For music performers, the 90,600 persons receiving some payment were mentioned above – including 24,900 considering this involvement part of their main job according to ABS Cat 6281.0. In our Table 2, performers receiving some payment made up 35.9% of total paid and unpaid persons. The proportion was roughly similar for people involved in music but not as performers.

Compared with other performing artists, musicians with some paid involvement comprised a higher absolute number (90,600 as against 38,900). However, the number of other performing artists who received no payment exceeded the comparable category of musicians. Furthermore, there were many more persons not being actual performers in the other performing arts category. The proportion of paid persons among other performing artists was among the lowest in Table 2: 13.7% for performers and 17% for others.

For other artistic activities, more than 50% of people involved in design, television, designing computer games and interactive software, and publishing, received some payment. Website designers and writers were next in line (44% and 40%, respectively).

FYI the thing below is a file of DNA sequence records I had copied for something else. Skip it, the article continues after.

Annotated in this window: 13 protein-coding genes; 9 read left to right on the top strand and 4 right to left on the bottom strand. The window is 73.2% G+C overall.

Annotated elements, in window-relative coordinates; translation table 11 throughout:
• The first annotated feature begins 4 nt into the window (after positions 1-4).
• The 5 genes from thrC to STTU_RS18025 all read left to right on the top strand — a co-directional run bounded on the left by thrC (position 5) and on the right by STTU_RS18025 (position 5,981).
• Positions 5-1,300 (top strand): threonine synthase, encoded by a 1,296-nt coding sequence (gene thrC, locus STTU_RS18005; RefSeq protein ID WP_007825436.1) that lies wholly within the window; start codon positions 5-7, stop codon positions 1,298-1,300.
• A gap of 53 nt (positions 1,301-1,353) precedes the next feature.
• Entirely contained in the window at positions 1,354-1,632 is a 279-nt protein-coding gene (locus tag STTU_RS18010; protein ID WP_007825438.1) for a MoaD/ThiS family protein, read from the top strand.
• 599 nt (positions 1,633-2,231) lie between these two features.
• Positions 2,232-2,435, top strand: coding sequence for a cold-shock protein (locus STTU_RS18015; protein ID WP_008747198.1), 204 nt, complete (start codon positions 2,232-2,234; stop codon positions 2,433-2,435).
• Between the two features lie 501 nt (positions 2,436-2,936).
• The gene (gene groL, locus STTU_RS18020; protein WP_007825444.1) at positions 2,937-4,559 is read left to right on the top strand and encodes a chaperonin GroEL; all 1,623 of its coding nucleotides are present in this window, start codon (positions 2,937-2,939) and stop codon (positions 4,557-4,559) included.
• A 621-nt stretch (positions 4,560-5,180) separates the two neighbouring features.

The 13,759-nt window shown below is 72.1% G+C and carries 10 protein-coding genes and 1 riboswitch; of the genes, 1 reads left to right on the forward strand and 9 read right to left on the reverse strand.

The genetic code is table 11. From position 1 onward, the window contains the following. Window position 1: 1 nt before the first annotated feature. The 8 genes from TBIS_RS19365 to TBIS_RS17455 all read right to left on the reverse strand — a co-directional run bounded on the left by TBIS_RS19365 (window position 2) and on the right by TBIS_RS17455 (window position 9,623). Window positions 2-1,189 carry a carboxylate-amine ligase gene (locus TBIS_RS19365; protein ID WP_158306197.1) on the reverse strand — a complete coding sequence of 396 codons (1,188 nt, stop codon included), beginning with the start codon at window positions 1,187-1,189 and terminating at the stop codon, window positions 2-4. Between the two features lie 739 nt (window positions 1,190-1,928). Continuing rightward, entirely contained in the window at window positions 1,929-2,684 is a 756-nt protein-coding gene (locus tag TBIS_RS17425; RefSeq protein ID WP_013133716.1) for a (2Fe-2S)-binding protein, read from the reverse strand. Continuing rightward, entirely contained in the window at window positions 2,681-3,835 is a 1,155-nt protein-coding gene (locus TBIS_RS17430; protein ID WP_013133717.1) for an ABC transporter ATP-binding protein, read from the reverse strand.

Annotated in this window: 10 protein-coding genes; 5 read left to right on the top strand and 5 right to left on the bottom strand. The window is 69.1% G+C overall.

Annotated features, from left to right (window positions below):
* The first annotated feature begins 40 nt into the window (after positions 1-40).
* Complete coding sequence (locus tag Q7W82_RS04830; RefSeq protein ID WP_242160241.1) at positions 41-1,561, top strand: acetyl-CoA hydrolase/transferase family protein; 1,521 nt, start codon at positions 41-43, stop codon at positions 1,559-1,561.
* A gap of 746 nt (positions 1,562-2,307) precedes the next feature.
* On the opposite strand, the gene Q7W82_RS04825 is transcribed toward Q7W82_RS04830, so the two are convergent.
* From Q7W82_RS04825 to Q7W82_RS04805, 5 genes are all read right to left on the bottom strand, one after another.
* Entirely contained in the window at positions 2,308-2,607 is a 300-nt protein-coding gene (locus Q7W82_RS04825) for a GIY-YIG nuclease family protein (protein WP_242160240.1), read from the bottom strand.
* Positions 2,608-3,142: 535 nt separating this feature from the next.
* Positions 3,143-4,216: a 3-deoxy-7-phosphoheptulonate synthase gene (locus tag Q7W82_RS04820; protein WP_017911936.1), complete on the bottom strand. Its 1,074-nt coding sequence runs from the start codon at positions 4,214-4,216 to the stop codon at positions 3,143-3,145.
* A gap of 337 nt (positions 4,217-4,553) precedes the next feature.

At the lower end of the spectrum, the lowest payment ratios were for visual art and craft activities. Among the former, the top of the range was a small group of “other visual art activities” (38.5%) followed by a large group of “creating artworks with a computer” (24.8%). The lowest ratios were for painting (12.6%) and photography (13.6%). For crafts, the highest paid proportion was in the small group of glass crafts (23.3% but statistically relatively unreliable). The lowest payment ratio was for “other craft activities (9.6%), followed by textiles (14.2%), furniture and wood crafts (16.3%), and jewellery (16.9%).